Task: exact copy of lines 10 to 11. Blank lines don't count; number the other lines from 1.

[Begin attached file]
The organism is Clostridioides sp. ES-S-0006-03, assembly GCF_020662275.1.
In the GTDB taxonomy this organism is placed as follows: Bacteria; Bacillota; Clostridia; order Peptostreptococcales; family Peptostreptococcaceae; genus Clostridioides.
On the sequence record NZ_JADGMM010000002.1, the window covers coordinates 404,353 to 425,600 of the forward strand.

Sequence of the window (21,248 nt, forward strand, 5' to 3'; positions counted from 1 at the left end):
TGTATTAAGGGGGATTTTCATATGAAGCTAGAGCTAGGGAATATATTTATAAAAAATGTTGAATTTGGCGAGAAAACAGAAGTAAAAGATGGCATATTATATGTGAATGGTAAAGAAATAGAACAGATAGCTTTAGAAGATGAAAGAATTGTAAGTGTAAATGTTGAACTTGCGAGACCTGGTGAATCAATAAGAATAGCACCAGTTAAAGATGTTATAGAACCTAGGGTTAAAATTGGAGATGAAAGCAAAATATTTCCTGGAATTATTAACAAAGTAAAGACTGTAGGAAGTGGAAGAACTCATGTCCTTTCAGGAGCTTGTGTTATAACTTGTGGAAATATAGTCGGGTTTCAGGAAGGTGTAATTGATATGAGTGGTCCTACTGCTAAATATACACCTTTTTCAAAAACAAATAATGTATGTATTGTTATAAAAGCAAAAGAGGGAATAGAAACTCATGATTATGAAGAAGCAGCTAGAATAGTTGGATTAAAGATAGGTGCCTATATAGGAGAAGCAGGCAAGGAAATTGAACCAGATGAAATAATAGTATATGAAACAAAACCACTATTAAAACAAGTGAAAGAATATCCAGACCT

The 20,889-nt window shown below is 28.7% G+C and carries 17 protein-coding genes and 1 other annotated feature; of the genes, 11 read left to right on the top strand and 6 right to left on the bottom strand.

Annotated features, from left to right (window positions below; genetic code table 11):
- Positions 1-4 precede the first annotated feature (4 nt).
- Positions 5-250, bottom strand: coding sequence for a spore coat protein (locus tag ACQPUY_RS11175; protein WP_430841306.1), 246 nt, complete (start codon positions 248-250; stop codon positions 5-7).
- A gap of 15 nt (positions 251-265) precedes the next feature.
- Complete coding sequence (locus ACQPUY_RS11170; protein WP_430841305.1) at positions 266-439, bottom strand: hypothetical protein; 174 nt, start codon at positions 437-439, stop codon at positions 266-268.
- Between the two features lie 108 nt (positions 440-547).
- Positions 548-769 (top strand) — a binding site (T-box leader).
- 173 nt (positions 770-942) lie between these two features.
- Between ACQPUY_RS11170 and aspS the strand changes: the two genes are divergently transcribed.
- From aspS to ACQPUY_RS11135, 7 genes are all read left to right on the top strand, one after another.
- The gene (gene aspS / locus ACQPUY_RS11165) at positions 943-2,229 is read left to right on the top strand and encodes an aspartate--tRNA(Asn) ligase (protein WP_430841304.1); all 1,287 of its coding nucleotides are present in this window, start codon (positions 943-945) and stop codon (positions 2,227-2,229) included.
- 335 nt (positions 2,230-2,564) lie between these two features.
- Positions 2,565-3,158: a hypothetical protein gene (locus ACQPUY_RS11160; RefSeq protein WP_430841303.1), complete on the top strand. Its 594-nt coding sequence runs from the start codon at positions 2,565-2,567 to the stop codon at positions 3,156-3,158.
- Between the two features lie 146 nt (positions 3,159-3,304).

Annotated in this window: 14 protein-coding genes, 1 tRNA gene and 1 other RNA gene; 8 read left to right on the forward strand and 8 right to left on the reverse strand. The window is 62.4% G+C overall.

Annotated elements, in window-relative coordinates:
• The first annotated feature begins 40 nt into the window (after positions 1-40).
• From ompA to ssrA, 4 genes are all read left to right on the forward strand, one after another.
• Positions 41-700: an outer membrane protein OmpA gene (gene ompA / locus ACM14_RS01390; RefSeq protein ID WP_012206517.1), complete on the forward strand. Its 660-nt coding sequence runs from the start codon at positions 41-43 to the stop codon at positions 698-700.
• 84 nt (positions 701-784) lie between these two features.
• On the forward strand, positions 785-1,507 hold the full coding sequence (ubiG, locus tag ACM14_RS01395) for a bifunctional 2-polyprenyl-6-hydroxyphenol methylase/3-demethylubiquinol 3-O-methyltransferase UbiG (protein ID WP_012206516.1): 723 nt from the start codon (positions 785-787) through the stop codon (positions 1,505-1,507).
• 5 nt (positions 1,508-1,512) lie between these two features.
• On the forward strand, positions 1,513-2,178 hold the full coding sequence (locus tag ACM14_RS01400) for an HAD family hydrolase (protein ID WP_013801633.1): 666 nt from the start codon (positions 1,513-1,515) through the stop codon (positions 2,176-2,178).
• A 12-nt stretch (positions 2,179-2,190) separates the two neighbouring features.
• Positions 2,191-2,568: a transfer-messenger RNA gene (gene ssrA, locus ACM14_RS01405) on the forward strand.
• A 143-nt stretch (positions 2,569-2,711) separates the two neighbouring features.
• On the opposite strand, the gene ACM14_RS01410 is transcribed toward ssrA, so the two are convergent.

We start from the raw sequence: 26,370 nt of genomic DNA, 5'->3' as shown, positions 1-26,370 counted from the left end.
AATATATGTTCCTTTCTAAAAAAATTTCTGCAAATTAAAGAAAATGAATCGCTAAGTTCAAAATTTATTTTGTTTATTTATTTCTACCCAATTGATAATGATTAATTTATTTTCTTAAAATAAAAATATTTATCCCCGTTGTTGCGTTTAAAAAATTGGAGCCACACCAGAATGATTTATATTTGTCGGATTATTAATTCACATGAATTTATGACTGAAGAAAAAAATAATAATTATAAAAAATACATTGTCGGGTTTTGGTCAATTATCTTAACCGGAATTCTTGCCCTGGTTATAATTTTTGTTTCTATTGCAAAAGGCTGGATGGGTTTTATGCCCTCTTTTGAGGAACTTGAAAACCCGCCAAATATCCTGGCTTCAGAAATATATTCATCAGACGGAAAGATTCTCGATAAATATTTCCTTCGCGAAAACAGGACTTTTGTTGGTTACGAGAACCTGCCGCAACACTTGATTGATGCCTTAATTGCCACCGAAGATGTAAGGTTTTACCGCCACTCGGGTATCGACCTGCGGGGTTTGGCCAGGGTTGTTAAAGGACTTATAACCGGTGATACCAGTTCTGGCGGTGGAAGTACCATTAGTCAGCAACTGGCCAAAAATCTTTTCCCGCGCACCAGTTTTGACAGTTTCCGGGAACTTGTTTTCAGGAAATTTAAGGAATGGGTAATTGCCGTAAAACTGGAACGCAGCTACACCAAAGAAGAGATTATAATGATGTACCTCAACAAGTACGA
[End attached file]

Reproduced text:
- A gap of 15 nt (positions 251-265) precedes the next feature.
- Complete coding sequence (locus ACQPUY_RS11170; protein WP_430841305.1) at positions 266-439, bottom strand: hypothetical protein; 174 nt, start codon at positions 437-439, stop codon at positions 266-268.